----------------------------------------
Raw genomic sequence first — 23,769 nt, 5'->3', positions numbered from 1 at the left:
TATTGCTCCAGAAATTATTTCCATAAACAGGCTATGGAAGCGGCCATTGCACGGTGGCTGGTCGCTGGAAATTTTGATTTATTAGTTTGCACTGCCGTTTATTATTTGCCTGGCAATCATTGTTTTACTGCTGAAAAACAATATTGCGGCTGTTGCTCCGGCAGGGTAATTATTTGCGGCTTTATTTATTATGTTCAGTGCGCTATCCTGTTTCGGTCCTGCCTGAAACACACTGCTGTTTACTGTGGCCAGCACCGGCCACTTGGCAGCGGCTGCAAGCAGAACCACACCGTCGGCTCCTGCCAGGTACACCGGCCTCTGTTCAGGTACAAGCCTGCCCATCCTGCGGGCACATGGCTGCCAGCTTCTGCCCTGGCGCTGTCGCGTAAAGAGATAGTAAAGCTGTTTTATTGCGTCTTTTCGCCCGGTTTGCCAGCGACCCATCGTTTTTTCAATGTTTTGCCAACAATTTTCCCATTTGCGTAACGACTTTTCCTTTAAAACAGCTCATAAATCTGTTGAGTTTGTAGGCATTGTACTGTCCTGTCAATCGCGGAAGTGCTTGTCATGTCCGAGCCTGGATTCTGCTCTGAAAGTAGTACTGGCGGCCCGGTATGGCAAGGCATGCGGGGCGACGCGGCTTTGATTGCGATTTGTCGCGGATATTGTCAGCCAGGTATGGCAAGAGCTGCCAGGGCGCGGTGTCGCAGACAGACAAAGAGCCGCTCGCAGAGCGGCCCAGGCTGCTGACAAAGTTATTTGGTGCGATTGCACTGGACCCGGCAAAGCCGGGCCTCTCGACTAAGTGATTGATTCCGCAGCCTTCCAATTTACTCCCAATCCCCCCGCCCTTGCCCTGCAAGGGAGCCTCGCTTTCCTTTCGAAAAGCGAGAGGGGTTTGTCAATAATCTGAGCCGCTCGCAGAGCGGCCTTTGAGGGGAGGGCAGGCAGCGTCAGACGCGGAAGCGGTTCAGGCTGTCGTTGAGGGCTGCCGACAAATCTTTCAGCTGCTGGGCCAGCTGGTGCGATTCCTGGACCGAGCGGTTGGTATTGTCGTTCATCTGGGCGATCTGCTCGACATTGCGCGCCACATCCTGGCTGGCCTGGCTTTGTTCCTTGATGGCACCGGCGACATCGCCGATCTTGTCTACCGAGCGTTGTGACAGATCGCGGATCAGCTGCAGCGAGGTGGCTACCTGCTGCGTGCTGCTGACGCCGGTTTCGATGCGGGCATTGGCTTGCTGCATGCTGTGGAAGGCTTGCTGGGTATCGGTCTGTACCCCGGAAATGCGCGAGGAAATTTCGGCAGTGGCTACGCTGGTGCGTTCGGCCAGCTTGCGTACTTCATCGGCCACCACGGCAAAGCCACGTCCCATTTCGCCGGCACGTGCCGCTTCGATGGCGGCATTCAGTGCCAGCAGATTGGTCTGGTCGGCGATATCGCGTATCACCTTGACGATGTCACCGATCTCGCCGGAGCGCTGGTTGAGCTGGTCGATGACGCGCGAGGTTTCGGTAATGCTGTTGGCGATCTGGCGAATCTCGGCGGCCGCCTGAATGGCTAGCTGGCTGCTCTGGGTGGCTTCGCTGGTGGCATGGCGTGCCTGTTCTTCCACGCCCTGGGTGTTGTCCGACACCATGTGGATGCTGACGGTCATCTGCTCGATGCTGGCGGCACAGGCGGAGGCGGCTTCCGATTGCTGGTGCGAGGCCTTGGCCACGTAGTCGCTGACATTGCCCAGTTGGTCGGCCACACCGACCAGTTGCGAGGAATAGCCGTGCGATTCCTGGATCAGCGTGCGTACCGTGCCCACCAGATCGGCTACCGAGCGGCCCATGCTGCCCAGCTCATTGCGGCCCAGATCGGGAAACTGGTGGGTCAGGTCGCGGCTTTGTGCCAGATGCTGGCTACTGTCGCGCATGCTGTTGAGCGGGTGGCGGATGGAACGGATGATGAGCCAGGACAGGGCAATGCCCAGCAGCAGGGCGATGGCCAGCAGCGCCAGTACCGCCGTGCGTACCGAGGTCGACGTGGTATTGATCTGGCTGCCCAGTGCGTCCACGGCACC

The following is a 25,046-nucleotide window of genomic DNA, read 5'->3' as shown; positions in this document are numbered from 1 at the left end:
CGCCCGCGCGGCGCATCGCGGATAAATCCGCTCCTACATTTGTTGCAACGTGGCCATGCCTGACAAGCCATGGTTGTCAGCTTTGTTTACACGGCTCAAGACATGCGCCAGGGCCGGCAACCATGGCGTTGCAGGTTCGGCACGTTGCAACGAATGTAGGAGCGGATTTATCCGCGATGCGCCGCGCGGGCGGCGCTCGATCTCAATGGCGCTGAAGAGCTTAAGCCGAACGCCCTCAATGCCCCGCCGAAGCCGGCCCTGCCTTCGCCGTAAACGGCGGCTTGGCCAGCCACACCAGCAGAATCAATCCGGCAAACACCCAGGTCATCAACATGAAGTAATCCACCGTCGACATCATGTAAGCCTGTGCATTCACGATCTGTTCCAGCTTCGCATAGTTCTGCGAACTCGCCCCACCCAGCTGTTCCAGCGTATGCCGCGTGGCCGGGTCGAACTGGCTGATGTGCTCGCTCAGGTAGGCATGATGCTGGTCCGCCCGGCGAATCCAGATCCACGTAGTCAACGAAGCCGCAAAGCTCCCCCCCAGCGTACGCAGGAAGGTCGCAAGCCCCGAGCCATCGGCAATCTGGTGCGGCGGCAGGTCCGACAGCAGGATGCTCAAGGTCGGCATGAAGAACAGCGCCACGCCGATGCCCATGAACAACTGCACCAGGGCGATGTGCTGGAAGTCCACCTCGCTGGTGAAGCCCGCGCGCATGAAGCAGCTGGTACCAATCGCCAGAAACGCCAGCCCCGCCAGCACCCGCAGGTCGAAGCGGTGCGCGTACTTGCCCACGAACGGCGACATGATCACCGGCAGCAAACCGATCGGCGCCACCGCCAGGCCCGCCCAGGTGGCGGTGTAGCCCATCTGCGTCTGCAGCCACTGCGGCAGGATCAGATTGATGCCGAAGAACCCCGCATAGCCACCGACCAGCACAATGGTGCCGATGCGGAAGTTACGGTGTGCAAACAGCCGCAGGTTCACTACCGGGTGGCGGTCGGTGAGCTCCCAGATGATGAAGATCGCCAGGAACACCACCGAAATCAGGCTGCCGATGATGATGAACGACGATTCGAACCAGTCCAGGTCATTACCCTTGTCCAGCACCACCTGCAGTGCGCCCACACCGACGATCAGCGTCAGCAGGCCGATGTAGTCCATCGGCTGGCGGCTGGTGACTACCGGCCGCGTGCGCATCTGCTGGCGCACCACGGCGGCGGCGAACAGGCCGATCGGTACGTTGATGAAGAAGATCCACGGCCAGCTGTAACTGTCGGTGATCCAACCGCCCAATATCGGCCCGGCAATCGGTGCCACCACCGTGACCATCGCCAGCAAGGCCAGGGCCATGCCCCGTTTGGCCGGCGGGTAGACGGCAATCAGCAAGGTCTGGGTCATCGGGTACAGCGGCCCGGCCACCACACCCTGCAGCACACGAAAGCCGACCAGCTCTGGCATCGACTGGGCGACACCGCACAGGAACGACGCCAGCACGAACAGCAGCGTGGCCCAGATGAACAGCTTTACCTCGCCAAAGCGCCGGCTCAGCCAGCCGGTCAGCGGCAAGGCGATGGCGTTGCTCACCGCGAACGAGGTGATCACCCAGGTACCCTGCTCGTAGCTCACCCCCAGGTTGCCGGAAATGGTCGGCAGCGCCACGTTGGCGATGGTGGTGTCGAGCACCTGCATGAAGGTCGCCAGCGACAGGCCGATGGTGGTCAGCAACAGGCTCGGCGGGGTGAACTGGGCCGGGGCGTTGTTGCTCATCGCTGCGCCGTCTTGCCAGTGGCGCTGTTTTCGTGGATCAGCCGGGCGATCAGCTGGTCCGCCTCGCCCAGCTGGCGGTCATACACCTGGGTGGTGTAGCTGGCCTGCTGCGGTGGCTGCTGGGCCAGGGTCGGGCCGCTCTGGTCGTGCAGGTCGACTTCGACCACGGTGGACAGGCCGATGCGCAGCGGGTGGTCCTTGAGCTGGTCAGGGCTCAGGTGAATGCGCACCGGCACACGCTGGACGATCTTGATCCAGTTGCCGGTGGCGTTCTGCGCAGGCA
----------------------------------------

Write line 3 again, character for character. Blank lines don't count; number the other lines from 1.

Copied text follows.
The following is a 25,046-nucleotide window of genomic DNA, read 5'->3' as shown; positions in this document are numbered from 1 at the left end: